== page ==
Are Young Drivers Unsafe in their Older Cars
Though affordable, first cars often lack important safety features for new drivers
SEATTLE--Aug. 22, 2013: Getting behind the wheel of your first car is a memorable event, especially for younger people. Yet inexperience brings higher risk, so new teen drivers need all the safety advantages they can get, and the latest poll from PEMCO Insurance shows that newly licensed teens often drive older vehicles short of safety features that lessen injuries in a crash.
PEMCO set out to explore the premise that when teens get their first car, those vehicles often tend to be older models, which are more affordable, and smaller models, which get better mileage and cost less to fuel. That's a concern because older cars lack safety improvements, and the laws of physics prove that smaller cars suffer most when they collide with larger vehicles.
According to the PEMCO Insurance Northwest Poll, about one-third of respondents under age 55 said their first car was more than 10 years old when they became drivers. Respondents of all ages in Portland, Ore., and Western Washington said their first cars were about 8 years old, and Eastern Washington drivers reported an average first-car age of nine years.
About two-thirds of respondents in Washington and Portland report that their parents owned the first car they drove and more than half said their parents paid for the insurance on their teens' first car.
"While older cars are often more affordable for parents and teens, our poll confirms the trend we suspected – parents opt for older and sometimes smaller cars for their teens when a newer car would be a safer option," said PEMCO spokesperson Jon Osterberg.
The poll shows that just 4 percent of drivers between 35 and 54 said their first car included a safety feature critical by today's standards – driver-side front airbags. Airbags didn't become standard in a majority of new models until 1994, according to Insurance Institute for Highway Safety (IIHS) data.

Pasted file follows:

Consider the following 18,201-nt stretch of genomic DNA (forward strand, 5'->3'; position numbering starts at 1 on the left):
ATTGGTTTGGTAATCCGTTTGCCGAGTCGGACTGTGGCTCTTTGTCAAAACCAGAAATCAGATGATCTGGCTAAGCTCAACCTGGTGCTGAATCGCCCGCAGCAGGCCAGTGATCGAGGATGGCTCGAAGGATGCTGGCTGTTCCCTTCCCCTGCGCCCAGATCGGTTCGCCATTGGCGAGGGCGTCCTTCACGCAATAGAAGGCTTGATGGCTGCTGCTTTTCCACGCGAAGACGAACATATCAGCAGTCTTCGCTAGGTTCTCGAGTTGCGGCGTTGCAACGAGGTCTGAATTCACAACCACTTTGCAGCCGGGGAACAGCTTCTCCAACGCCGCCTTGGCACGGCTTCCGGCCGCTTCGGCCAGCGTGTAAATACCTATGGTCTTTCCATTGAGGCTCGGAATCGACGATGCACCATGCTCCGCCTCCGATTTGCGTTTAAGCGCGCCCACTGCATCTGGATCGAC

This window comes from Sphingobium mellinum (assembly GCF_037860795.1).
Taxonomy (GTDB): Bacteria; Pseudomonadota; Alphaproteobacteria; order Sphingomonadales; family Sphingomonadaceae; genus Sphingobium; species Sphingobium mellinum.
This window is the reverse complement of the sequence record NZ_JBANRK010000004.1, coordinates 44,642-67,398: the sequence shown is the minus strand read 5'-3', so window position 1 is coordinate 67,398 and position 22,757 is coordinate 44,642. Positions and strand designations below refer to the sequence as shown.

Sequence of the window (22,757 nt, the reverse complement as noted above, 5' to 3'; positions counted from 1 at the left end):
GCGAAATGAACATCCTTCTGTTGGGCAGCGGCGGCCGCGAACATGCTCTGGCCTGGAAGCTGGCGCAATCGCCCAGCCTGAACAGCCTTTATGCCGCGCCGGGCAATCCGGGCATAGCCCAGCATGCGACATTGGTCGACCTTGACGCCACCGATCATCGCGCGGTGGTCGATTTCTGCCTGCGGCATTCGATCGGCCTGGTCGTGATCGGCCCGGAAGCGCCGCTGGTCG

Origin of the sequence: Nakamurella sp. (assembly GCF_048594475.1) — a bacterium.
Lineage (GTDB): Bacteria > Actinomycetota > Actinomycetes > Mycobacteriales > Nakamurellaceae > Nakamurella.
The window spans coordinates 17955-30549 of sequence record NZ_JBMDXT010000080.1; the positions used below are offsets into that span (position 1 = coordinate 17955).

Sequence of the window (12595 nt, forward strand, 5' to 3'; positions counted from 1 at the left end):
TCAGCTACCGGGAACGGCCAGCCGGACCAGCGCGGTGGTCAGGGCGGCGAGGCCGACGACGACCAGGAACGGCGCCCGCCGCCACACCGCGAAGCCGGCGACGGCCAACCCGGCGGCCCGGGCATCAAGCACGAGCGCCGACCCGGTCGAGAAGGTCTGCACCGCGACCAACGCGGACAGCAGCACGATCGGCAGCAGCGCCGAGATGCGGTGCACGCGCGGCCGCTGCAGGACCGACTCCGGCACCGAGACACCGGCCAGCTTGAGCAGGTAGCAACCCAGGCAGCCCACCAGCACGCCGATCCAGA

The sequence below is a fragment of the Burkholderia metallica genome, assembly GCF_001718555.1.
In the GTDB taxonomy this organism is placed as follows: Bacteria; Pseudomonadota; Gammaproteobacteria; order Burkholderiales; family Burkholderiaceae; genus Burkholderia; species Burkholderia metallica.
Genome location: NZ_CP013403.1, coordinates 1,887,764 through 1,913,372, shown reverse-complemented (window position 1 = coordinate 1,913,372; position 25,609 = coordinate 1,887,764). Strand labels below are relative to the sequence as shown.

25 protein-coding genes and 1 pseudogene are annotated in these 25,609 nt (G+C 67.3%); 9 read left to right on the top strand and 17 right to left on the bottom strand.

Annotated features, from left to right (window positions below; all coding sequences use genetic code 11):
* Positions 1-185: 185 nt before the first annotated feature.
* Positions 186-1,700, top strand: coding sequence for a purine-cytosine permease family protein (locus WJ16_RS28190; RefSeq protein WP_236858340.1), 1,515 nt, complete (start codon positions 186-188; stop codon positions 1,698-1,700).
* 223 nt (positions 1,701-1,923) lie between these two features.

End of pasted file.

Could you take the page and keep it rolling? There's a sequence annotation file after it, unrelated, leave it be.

Baby-boomer drivers were more likely to say their first cars were newer – more than half of those 55 and older said their first car was less than 10 years old, and almost one in three said their first car was less than 5 years old, the poll revealed.
However, those drivers may also remember that their first car lacked important safety features for their passengers. While front-seat lap and shoulder belts became a federal standard in 1968, backseat lap and shoulder seatbelts weren't standard in vehicles until 1990. According to PEMCO's poll, 36 percent of drivers 55 and older said their first car had lap seatbelts without shoulder harnesses, and very few – just 3 percent – said their first car offered shoulder harnesses in addition to lap belts.
While there's no doubt automakers have made significant advances in safety over the decades, chances are even a 10-year-old vehicle today would lack newer recommended safety features such as electronic stability control and driver head-protecting side airbags.
In 2003, less than 25 percent of vehicles offered side airbags as a standard feature, and electronic stability control wasn't available in more than 60 percent of vehicle models, according to data from IIHS.
Beyond a vehicle's age, the Highway Loss Data Institute (HLDI) reports that the size of car driven by teens is one of the most significant contributors to their likelihood to crash, when compared to the auto-accident rates of older drivers.
The HLDI study indicates that while small cars tend to be popular among teen drivers, they're also more dangerous than larger vehicles because a shorter wheelbase can be less forgiving with driving mistakes. Still, nearly 30 percent of teens in the U.S. drive one of the three types of vehicles – small two-door cars, and mini and small four-door cars – that have the highest claim frequency among all drivers, according to HLDI.
HLDI's report also shows that teens are two times more likely to crash a small car than their adult counterparts.
According to the PEMCO poll, the most popular first cars among Washington and Portland drivers have been American made, with more than half of the poll's 55-and-older drivers saying they drove a Ford or Chevrolet as their first vehicle as a teen.
"Among those who told us the make of their first car, Chevys were far and away the most common," Osterberg said. "About a third of those who recalled the make of their first car drove a Chevy, with Impalas and Bel Airs – combined – taking the top spot."
But through the years, Toyotas and Hondas have increased in popularity among younger drivers at the expense of Chevrolet, in particular. About 17 percent of drivers under 35 said they drove a Toyota and another 13 percent said their first car was a Honda, while about 10 percent of those younger drivers opted for a Chevrolet.
"There are many resources for teens and parents to help you choose a first car that's safe, reliable, and affordable," Osterberg added. "Websites that compare crash-test results and safety ratings across makes and models are often a great place to start. Check out IIHS's crash-test results or 5-Star Safety Ratings from the National Highway Traffic Safety Administration."